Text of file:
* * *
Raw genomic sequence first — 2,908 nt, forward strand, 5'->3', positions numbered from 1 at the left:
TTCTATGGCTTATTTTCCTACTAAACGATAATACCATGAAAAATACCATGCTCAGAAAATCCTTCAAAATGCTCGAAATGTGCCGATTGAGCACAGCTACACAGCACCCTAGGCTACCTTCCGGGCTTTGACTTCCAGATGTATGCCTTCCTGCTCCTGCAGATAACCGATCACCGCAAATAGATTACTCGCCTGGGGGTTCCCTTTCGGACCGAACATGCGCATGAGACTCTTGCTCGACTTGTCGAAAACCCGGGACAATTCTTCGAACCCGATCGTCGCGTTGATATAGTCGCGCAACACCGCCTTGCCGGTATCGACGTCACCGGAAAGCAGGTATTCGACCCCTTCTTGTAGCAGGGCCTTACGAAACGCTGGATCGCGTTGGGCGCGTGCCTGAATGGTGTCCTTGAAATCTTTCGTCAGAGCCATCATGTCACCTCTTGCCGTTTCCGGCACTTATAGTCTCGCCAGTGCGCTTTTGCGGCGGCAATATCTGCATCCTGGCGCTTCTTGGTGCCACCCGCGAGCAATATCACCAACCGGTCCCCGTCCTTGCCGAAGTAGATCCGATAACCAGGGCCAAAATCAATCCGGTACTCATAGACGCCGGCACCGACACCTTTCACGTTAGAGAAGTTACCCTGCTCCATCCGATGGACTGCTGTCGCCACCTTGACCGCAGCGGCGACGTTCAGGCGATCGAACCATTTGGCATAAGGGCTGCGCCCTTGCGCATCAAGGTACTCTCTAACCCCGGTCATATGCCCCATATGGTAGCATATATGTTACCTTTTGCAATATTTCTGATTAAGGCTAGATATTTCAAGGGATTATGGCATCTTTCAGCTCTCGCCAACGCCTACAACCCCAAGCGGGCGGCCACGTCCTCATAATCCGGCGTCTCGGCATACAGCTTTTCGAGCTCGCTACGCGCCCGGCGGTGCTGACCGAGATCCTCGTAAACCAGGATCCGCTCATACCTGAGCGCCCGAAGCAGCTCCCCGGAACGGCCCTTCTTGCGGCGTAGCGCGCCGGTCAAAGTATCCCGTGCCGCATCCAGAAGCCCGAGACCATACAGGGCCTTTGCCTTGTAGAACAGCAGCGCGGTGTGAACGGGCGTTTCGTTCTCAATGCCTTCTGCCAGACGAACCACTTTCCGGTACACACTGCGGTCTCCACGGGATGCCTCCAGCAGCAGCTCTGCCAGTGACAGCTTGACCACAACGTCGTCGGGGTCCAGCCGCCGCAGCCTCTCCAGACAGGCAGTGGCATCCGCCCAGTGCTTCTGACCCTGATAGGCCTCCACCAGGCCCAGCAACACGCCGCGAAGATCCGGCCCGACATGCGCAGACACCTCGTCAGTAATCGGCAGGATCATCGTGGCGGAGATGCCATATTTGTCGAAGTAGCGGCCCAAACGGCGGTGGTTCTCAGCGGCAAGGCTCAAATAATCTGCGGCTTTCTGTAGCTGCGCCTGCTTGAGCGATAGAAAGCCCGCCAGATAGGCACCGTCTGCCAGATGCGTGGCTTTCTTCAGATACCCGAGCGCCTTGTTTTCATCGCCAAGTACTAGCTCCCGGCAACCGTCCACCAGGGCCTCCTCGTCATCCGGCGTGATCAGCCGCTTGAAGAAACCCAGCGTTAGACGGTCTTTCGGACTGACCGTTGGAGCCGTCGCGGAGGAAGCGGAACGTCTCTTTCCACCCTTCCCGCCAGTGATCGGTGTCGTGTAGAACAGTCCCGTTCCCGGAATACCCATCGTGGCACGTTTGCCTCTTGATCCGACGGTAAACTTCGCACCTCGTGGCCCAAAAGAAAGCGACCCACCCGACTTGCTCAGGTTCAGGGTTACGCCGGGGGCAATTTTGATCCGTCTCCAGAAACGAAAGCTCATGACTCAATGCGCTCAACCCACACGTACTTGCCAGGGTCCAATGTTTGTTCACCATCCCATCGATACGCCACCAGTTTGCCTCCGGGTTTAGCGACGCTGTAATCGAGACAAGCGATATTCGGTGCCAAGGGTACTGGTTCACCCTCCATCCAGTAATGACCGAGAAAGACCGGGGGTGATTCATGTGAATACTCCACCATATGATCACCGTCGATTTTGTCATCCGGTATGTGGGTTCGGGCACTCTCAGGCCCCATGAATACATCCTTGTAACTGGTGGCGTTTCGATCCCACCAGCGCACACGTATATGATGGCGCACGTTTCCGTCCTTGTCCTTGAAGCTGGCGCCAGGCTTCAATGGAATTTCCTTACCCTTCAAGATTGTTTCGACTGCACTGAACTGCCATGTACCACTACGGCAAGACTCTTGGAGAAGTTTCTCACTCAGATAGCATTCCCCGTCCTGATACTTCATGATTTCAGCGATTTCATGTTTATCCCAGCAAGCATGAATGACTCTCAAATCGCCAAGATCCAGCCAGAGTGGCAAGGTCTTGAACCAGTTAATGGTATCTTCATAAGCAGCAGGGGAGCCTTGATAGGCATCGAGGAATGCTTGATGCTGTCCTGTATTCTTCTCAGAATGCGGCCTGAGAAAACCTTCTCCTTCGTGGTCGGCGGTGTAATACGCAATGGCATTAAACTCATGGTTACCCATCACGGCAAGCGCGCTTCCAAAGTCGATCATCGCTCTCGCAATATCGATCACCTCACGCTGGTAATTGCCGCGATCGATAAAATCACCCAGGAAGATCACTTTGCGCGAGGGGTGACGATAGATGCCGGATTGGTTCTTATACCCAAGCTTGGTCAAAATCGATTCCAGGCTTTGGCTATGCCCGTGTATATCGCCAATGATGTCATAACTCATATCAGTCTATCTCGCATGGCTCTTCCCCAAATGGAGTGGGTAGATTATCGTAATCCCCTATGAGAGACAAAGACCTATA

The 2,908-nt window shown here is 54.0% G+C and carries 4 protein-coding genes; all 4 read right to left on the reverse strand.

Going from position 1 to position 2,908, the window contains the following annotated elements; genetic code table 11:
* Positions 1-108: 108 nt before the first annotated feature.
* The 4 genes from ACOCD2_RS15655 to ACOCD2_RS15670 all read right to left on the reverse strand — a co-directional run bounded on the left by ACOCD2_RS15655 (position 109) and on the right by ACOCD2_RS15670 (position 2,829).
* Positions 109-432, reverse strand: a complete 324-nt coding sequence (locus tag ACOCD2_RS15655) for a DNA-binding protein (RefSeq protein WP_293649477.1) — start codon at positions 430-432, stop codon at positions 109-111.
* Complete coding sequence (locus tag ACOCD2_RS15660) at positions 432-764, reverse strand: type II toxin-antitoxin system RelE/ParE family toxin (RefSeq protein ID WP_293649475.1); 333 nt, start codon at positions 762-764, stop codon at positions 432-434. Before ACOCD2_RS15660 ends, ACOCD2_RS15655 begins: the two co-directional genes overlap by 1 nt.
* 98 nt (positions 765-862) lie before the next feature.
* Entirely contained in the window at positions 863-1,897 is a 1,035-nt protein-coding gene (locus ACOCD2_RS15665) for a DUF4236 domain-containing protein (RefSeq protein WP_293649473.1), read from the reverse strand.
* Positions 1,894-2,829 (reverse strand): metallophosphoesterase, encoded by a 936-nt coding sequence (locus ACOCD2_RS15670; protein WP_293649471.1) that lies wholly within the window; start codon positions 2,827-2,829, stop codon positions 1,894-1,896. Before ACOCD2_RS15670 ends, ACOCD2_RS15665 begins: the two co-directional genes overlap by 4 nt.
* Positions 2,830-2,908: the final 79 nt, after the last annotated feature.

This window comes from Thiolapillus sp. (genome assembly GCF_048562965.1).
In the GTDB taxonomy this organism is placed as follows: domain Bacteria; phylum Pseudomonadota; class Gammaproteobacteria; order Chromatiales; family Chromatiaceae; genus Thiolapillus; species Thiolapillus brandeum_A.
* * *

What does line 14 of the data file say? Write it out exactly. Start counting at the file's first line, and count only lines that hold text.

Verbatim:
In the GTDB taxonomy this organism is placed as follows: domain Bacteria; phylum Pseudomonadota; class Gammaproteobacteria; order Chromatiales; family Chromatiaceae; genus Thiolapillus; species Thiolapillus brandeum_A.